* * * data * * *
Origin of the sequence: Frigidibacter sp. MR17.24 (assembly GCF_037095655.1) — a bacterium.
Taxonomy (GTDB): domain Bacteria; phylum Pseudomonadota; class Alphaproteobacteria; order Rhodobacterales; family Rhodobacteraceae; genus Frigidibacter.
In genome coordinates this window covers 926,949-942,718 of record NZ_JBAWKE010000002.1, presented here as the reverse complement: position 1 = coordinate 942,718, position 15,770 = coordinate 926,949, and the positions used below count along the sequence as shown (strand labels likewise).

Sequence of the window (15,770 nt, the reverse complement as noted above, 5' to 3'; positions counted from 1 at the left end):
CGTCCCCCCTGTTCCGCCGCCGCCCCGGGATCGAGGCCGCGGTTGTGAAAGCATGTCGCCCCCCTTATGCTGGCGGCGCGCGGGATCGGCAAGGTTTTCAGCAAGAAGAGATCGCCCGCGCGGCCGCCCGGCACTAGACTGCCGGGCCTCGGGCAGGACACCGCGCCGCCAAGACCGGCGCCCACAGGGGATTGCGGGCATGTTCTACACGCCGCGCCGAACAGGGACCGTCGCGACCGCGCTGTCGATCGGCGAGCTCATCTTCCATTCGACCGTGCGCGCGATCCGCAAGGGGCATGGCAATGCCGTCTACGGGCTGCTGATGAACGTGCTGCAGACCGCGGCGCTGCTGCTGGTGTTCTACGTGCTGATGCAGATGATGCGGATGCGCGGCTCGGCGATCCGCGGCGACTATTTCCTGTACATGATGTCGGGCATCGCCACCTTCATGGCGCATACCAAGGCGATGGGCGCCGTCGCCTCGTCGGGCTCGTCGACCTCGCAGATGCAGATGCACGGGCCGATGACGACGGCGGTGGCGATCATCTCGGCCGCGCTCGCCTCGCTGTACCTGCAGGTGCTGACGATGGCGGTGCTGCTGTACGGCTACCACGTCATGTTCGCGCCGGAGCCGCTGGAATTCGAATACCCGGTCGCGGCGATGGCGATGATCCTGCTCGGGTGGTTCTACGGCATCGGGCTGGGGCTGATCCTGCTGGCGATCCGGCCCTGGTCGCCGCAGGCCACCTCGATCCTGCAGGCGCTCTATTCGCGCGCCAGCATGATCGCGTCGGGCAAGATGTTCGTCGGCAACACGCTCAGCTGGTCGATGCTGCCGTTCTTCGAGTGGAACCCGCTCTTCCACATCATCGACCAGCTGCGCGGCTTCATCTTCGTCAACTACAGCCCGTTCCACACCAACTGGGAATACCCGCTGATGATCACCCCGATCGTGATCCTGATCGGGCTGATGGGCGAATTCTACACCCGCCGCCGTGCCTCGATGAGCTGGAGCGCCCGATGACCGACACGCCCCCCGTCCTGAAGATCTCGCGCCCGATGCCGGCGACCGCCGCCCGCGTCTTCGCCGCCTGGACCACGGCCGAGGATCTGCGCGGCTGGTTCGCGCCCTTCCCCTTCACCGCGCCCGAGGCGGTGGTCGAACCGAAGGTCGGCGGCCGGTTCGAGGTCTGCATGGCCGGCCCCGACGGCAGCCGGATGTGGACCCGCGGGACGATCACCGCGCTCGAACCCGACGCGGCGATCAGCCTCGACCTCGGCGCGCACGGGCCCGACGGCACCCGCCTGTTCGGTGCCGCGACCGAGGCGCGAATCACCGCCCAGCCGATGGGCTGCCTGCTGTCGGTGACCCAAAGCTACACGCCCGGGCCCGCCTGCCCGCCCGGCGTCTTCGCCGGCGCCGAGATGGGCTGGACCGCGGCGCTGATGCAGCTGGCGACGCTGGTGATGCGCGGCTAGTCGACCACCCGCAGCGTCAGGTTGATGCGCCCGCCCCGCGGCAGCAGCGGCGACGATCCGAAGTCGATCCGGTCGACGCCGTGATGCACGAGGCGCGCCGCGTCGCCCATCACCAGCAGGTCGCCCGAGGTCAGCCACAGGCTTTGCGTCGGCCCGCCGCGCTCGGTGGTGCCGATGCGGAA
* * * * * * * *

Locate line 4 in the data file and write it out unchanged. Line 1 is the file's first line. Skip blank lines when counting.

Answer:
Sequence of the window (15,770 nt, the reverse complement as noted above, 5' to 3'; positions counted from 1 at the left end):